Reverse Genetics System for Mouse Hepatitis Virus Strain 1
MHV strains are routinely used as models for various diseases. MHV-1, which has been known for some time to be highly pneumotropic, has been shown to reproduce the clinical and pathological symptoms seen in humans infected with SARS in A/J mice, providing a convenient animal model that can be investigated without the restrictions necessary to work with the SARS-coronavirus. A reverse genetic cDNA assembly system was developed for the betacoronavirus mouse hepatitis virus strain A59 (MHVA59), in 2002. A similar approach was used to assemble a full-length infectious cDNA of MHV-1. Our system was designed so that it would be compatible with the previouslydeveloped MHV-A59 system in order to allow for the creation of chimeric viruses to identify virulence factors in MHV-1. Seven cDNA fragments representing the entire MHV-1 genome will be generated by RT-PCR, long-accurate PCR, and cloning. These fragments are designed such that the restriction site recognition sequences are removed during restriction enzyme digestion, which creates unique 4 base overhangs to allow for sequential ligation of the cDNAs. Mutations that will not affect the coding sequence were introduced into these plasmid cDNA overhangs to make them compatible with MHV-A59 fragments, which had been previously generated by the Baric lab. Once all seven genomic fragments are cloned, this work will allow for the genetic modification of the entire genome and will make it possible to identify and study the genes that have been hypothesized to be responsible for pneumovirulence in MHV-1 and may lead to more insight to the pathogenesis of SARS-CoV.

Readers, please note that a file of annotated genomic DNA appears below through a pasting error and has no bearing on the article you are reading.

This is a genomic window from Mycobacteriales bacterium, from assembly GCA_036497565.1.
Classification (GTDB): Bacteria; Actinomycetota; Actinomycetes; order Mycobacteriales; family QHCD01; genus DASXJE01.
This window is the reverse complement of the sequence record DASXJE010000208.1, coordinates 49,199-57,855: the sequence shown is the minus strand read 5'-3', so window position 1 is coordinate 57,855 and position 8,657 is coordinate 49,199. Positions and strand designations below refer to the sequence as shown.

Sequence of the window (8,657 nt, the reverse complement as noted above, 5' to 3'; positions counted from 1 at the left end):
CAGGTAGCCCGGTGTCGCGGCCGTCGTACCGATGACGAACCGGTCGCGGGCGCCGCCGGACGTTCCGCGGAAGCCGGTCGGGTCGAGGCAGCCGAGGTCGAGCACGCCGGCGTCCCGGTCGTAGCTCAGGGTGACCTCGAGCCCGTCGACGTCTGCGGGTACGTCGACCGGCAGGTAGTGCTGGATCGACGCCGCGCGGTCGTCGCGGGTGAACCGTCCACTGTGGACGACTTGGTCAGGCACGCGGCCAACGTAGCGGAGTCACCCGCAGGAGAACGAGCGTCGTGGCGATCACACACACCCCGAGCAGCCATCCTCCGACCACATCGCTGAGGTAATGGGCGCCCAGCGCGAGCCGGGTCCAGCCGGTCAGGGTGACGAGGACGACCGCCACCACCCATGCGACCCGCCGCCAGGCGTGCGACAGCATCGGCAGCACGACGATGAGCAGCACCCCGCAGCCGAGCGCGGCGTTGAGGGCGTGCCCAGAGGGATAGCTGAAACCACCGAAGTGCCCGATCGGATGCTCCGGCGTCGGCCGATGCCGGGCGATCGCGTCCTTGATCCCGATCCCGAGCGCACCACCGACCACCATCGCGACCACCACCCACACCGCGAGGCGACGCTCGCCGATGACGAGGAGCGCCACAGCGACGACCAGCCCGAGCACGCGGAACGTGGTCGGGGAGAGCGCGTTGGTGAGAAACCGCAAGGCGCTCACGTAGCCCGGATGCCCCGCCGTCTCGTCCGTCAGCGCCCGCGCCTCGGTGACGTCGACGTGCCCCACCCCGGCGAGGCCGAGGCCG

Carter, Kristen (2011). Reverse Genetics System for Mouse Hepatitis Virus Strain 1. Honors and Undergraduate Research. Available electronically from